Opinion: The President surely opened up a can of worms when he spoke about withdrawing our military troops from Syria and soon. Just last week, Trump said “We’ll be coming out of Syria like very soon,” before a Pentagon spokesman calmed our allies fears by stating that the United States was committed, at least until the Islamic State had been defeated.

Then on Tuesday, Trump doubled down on his announcement stating that “it’s time” for the United States to get out of Syria. “It is very costly for our country, and it helps other countries more than it helps us,” he said. “I want to get out, I want to bring our troops back home.”

Now most of the President’s own administration and even most viewpoints from the left, consider it catastrophic and would leave a power vacuum that could invite the Islamic State back in.

When the United States entered the fray a few years ago in 2014, the country was in a shambles. The civil war was raging and there WAS a huge power vacuum where ISIS moved in created its own “caliphate.” When the American and coalition troops deployed there, their stated mission, the only one was to work by, with and through the Kurds to defeat ISIS.

The U.S. wasn’t tasked with overthrowing Assad or stopping the civil war. ISIS was the goal and now, they’ve been pretty much kicked to the curb and are doing what they’ll continue to do. Retreat to another state to lick their wounds and return in another form. They’ll never fully be eradicated as long as politicians allow them to leave with their families, as we saw the mass exodus play out months ago.

So Trump’s announcement certainly wasn’t welcome news for the Kurds and the Israelis, the two regional peoples figuring to be most affected by the decision if the U.S. does withdraw.

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The Israelis have never been fond of the Syrians and the Assad regime. Now even less so with the Syrians inviting the Iranians in. Iran wants a permanent presence in Syria, preferably on the Israeli border.

Just a few weeks ago, Prime Minister Benjamin Netanyahu thought that he and President Trump were in concert as far as Iran is concerned in Syria. “We don’t have any limits on our action in Syria,” Netanyahu said. “We see eye to eye,” he said of Israeli and U.S. policy.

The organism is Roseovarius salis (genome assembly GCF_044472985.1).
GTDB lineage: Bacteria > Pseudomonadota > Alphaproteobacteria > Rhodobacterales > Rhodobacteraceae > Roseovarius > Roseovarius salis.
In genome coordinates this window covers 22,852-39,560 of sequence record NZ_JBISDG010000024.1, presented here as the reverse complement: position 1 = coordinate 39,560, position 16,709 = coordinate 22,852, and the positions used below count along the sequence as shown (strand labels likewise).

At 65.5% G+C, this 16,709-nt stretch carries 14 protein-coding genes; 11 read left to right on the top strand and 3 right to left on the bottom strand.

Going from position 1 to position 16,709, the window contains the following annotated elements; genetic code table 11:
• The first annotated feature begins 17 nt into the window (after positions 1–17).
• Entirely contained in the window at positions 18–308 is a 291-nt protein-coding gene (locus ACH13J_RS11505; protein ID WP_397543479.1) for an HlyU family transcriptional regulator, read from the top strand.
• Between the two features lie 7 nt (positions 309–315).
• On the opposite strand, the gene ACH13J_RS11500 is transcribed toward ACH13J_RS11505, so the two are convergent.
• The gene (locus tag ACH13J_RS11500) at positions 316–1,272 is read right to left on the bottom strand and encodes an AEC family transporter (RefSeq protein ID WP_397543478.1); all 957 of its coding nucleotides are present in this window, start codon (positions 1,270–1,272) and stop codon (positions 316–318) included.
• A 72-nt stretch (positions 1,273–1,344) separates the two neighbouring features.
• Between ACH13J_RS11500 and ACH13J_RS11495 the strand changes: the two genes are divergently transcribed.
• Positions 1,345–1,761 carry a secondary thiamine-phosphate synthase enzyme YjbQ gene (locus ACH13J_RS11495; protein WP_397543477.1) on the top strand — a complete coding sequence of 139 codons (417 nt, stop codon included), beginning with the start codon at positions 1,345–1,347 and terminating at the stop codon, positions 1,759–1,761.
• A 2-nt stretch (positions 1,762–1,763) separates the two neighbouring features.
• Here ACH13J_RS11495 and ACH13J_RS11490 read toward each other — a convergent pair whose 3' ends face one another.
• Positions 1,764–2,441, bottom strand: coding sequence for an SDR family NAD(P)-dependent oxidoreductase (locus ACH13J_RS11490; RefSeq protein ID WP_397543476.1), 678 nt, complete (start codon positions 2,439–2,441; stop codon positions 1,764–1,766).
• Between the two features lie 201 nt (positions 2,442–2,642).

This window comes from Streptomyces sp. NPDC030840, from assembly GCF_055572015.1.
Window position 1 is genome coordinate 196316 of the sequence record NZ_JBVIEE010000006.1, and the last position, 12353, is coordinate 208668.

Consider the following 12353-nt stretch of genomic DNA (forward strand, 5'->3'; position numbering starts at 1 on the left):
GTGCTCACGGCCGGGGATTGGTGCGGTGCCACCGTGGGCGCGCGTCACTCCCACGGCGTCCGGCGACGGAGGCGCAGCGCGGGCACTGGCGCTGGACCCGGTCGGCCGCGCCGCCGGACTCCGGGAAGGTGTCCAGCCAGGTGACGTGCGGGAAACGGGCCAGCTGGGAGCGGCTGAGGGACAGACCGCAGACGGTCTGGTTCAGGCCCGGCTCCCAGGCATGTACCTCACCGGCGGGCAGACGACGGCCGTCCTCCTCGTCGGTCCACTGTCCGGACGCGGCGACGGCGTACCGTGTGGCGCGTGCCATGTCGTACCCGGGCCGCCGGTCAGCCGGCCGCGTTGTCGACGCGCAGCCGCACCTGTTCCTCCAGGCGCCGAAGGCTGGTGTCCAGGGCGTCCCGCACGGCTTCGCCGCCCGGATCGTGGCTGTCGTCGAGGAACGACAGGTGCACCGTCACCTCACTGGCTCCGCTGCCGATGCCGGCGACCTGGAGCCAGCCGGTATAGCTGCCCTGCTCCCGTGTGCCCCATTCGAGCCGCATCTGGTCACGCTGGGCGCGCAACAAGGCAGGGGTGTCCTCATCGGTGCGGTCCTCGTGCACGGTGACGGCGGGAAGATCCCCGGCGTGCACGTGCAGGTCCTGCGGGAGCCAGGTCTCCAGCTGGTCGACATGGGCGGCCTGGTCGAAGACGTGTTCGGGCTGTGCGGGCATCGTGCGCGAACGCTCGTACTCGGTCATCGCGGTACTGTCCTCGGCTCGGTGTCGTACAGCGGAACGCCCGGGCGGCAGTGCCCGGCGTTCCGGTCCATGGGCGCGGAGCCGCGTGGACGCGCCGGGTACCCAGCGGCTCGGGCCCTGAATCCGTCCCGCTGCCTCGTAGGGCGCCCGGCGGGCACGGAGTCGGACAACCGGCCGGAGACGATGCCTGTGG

But the Israelis are getting mixed signals from Washington. On one hand, Trump is saying they’ll be pulling out soon. On the other, Monday, Pentagon officials were stating that they’re sending dozens more troops to the 2000 or so that are already there.

The Israelis rightfully fear that a U.S. pullout will not see a resurgence of ISIS but a power vacuum where the Iranians move in. The Russians have said in private to the Israelis that they may have to get used to a permanent Iranian presence in Syria. I don’t see the Russians putting up with that for long.

The IDF has already bombed an Iranian base and if need be, the Israelis will act unilaterally. With or without U.S. support. Israel will no doubt bomb Iranian positions in Syria if the Iranians establish a supply line to Hezbollah, the “Lebanese” militia that Iran essentially leads. Hezbollah is aiding Syria in the civil war and looks to establish a permanent presence in the country.

The Israel government worries that the Russians will intervene on the behalf of Iran.

The SDF, the Syrian Democratic Forces of the Kurds are stuck in the middle, as they were in Iraq and have little prospect for any kind of self-determination, even with the U.S. remaining.

The Turks, who consider them terrorists, are attacking SDF strongholds from the north. The Assad regime, with heavy Russian backing, are in the south. There is no peace plan and likely will never be one between the Turks and the Kurds.

As they were in Iraq, they’re getting screwed and will be forced to leave their homes or be eradicated themselves. There will be no mass caravan of Kurds leaving with their families being protected to do so. It sucks but what are the alternatives?

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But by pulling out of Syria, what truly changes for the U.S.? The last thing we want is to get into a shooting fight with the Turks. The U.S. has a major airbase there and prior to this mess with Erdogan, the Turks had been one of the United States’ closest allies.

The U.S. isn’t going to try to overthrow Assad now, with just 2000 troops in the country. For what end? With the help of Putin and the Russians, Assad has weathered the storm and is stabilizing his hold on the country.

But the Iranian presence in Syria? It probably isn’t sustainable. The Russians don’t want them there, and even for Assad, they were an ally of convenience. He trusts the Russians much more than he’ll ever trust the mullahs in Tehran.

Our troops have what’s left of ISIS, the Turks are attacking the Kurds, who we trained, funded and led, the Russians, Syrian Army and the Iranians all facing them. Now what? After 17 years of fighting in Afghanistan and Iraq, we don’t need our troops getting into another open-ended war in Syria.

The Russians already have tested our resolve when they foolishly and recklessly used “mercenaries” to attack a US base before the US and Allied air support blew them all to hell. It wasn’t a mistake or an error in judgement. They won’t make that mistake twice.

Our government sent the troops there to stem ISIS. That part has been accomplished and is nearly done. And once it has, the government doesn’t need to dawdle any further. There is no quick, easy answer for the quagmire of Syria. Get our troops out of there.

Use any and all political means to ease the suffering of the Kurds. Reinforce our support for the Israelis and if necessary, front load some troops there for their defense.Then get the troops the hell out of Syria.

Photo: Wikipedia